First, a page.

Needless to say, I was basking in appreciation of what I was experiencing. Foo Fighters played for solid hour. The music was nonstop. There was very little chatter between songs. I loved seeing these guys. I thought they rocked the house. Of course, nearsighted me had to take advantage of the huge screens to see the band. But my view was not blocked and I could also see these guys live and in color. Okay, here is the part of the picture I cannot paint. I can’t list the songs they played or in what order. I just know I was psyched by every one I heard. Let me just say, these seats were so good, I never wanted to leave them, but on the last Foo Fighters song, we walked down the isle to get closer to where the food was. That was the right decision. We didn’t have to miss the music and we still got in line early. Standing in line was another adventure. The cashier were working slowly, so to pass the time, Lucas, who is tall, surveyed the crowd, spotting celebraties, Chris Kattan with a girl way to good looking to be with him, Marisa Tomei and some girl from the OC. When we ordered, hot dogs where going to take ten minutes to cook. As I was waiting for them, this guy who was probably BORN when the band broke up asked me if I had seen The Police before. I told him my story. I didn’t have to ask him his story, but he told me this was his second time seeing them. He had seen them two weeks earlier in Denver. WHATEVER. We went back to our seats. It would be another twenty minutes before The Police started. I had mixed emotions. I couldn’t wait for it to start and I didn’t want it to start. I just wanted to sit there in my field seat forever. Among fifty five thousand of my closest friends. However, the time did finally come.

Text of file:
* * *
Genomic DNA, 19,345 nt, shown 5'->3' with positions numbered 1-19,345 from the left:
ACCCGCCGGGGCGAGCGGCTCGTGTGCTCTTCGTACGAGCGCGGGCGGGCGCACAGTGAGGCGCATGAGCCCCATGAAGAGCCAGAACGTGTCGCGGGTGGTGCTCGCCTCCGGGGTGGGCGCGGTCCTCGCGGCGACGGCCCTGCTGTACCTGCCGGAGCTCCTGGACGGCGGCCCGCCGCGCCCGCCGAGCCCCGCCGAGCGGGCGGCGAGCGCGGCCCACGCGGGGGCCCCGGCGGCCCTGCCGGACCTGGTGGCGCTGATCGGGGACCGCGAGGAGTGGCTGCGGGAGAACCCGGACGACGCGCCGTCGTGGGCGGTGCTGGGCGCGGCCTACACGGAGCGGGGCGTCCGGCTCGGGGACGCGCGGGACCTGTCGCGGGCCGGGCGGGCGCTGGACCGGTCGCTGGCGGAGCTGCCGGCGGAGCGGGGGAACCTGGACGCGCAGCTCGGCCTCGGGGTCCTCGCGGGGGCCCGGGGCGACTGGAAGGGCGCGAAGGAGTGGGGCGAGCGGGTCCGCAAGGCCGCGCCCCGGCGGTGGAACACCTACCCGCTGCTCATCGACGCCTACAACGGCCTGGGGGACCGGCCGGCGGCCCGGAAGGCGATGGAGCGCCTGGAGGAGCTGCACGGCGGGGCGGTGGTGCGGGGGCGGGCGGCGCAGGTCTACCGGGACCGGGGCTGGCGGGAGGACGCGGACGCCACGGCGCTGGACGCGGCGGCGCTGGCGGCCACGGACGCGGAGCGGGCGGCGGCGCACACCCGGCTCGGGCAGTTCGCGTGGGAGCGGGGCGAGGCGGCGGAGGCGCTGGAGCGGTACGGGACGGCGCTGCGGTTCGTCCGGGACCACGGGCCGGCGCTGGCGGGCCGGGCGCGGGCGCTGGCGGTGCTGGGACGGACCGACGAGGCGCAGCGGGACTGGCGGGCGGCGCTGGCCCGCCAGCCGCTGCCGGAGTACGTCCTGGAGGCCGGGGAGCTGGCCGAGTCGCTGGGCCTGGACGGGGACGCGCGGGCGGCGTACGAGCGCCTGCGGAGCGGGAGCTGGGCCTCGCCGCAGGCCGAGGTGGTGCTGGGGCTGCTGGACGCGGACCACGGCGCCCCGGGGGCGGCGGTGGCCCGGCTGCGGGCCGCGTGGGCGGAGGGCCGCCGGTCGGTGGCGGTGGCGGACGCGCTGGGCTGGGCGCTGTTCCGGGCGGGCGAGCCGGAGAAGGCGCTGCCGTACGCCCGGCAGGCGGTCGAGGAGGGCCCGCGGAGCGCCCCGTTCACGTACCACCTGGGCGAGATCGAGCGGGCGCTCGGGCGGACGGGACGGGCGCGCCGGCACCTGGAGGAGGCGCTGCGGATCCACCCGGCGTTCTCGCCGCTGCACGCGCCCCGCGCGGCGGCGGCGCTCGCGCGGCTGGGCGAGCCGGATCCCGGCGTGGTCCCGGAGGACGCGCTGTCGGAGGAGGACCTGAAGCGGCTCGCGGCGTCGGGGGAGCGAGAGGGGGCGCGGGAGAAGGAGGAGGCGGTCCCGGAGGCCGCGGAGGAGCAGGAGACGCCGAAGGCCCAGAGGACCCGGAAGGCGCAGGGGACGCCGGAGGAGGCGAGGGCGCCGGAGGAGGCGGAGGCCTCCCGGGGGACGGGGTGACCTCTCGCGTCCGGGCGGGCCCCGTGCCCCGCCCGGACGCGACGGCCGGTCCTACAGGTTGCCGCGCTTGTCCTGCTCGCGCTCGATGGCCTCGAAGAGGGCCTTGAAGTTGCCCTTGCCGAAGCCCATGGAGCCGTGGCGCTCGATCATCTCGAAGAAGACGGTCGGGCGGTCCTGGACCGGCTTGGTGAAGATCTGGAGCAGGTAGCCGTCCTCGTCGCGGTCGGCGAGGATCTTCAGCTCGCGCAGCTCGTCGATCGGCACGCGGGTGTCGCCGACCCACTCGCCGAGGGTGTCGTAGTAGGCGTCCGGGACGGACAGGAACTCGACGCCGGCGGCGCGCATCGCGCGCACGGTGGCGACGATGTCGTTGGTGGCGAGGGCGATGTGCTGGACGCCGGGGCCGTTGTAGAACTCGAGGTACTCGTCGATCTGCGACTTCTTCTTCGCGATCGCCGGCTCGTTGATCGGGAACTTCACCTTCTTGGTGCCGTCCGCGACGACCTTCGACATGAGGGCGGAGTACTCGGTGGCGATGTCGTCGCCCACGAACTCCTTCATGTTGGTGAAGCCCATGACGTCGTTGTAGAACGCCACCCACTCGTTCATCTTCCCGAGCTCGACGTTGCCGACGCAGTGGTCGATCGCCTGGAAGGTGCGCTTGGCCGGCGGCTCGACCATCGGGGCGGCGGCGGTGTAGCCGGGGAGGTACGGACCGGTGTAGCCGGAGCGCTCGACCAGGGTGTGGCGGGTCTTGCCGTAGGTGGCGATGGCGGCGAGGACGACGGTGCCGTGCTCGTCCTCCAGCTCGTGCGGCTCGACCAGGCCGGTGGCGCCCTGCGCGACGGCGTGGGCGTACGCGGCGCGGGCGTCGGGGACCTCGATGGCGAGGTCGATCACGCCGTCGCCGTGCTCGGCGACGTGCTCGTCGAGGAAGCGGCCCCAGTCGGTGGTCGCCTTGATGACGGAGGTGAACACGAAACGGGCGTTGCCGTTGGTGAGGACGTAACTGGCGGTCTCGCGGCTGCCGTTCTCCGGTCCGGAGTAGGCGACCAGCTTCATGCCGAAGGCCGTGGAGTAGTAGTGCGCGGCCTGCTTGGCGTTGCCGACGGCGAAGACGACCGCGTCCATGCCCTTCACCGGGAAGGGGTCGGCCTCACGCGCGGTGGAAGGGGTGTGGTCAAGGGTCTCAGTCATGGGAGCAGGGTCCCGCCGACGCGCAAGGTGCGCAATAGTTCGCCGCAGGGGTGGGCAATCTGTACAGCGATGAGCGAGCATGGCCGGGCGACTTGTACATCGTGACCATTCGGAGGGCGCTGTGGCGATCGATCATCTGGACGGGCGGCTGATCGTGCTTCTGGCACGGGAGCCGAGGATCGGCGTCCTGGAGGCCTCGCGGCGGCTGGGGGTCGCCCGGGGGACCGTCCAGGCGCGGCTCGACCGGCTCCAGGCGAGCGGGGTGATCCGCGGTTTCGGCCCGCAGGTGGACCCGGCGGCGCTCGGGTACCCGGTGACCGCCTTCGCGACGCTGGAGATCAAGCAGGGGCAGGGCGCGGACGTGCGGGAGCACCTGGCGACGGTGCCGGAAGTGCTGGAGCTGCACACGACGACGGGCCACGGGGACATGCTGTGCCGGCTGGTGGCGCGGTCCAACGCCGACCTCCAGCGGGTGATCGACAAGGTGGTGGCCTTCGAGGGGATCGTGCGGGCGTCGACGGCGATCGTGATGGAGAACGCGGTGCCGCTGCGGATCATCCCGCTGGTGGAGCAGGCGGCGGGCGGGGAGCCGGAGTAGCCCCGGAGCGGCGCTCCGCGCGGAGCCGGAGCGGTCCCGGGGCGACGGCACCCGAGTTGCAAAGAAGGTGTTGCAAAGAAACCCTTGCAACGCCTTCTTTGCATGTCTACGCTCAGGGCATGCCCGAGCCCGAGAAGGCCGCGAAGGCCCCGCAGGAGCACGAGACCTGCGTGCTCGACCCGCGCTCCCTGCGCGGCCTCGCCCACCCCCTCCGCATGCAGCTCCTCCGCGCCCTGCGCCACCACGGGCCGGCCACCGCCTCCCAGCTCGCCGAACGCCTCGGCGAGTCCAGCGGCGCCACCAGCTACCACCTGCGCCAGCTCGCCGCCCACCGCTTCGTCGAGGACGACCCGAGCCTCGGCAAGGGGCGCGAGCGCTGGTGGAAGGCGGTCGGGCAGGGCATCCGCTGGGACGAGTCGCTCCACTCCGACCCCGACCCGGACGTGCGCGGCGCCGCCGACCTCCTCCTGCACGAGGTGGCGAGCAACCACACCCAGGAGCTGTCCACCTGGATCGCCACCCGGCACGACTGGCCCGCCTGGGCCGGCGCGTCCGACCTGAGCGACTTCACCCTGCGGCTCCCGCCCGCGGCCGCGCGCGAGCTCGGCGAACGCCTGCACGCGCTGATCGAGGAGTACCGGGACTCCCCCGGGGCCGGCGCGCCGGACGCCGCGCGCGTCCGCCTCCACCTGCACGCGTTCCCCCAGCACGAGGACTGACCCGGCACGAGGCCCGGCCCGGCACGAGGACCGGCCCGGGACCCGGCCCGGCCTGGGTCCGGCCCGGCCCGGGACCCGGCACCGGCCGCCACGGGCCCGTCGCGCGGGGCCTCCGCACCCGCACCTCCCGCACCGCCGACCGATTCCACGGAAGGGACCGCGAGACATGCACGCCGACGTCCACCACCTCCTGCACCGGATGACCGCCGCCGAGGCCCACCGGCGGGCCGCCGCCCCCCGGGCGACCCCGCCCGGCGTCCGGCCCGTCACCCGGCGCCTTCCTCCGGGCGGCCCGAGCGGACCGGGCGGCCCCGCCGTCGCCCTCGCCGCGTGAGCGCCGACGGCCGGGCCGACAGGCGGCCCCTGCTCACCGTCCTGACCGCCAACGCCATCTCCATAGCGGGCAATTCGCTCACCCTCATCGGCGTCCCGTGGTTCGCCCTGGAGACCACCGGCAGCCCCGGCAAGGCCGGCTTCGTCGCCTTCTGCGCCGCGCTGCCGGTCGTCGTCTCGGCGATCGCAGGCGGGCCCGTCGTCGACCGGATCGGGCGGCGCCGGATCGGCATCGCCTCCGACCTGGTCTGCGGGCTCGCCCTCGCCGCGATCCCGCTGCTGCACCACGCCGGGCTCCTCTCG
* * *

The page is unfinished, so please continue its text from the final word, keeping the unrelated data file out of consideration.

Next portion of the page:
The lights dim. The slight rumble of sound systems coming to life and the boys, who are boys no longer, came on stage. Sting, still looking as wiry and as healthy as ever. Andy Summers looking a little pauchier then 24 years earlier. And Stewart Copeland wearing a sweatband around the same hairstyle he had on the last tour. Except then the hair that was blond had turned gray. They started the concert with Message in a Bottle and if anyone ever asked me to describe what it is like to be transported though time. I would have to tell them it felt similar to what I felt when The Police played the first song of the concert at their reunion tour. I stood there for two hours dancing and having absolutely no concept of time or place. I kept turning around to look at all the others enjoying this as much as I was. Often, I was felt like I was hearing the band in surround. But Lucas said I was probably hearing everyone else singing. The visuals were good. Much of the light show matched the colors of The Police. Red, Blue and Yellow. I tried to take pictures with my camera phone, but failed miserably. My good camera stayed at home. I didn’t want to have to keep up with it. My memories and this essay will have to do as my way of archiving this experience. Again, I will not be able to tell you the song order, but I can tell you a good portion of what they played: De Do Do Do, De Da Da Da, Voices Inside My Head, Don’t Stand So Close to Me, Invisible Sun, Walking in Your Footsteps, Every Little Thing She Does Is Magic, Can’t Stand Losing You, Roxanne, Every Breath You Take, So Lonely, King of Pain, Wrapped Around Your Finger, Walking On The Moon. Okay, criticisms, some of the songs were jazzed up. Lucas called it Stingafied. I agree. These guys started their band to rock out. The song that was evident of that was On Any Other Day (which was not played another night and is one of my favorites). Oh well, we forgive because we know how Sting is. Now, I am not sure if it was the mix or if Andy Summers has an inferiority complex over his guitar playing abilities, but there seemed to be a few instances of issues with the lead guitar. Stewart Copeland played the drums brilliantly. Sting played the bass, but really, how hard could that be. Dude has a good voice though. On the encore, Sting played his rauchy, beat up bass that had definitely seen better days. I didn’t see this but Lucas said at the end the show, Sting would not let the roadie take that ratty guitar away. I will say, like the Foo Fighters, The Police really seemed to be enjoying the Dodger Stadium experience. The encore songs were, King of Pain, So Lonely and Every Breath You Take. I was already depressed that the concert was coming to a close, but the encore songs made me want to cry. Then, the final song, which I am so sorry to say that the name escapes me right now started and they went all out. It rocked. It was fast. It was loud. The tempo matched frenetic pace of the black and white pictures of The Police 30 years ago flashing across the screen. It was a great way to end of the show. It was over. I had to ask Lucas if it was over. He assured me it was. I swear, I walked as slow as I could out of that stadium. When I got to the dirt of the warning track, I drug my feet through, knowing full well that some fine groundskeeper will sweep my footsteps away in a matter of hours. Since we knew we would have to wait awhile to get out of the parking lot, we took a detour to the bathrooms. Well, as good as our concert experience was on the field, the bathroom experience was the exact opposite. Suddenly we were in steerage class with nothing but nasty, very used porta potties as far as the eye could see. I opted to find the ladies room and lucked out. Luckily, I found Lucas on the way out and we continued the experience by making our way through the unbearable parking at the stadium. Final assessment…Good Times!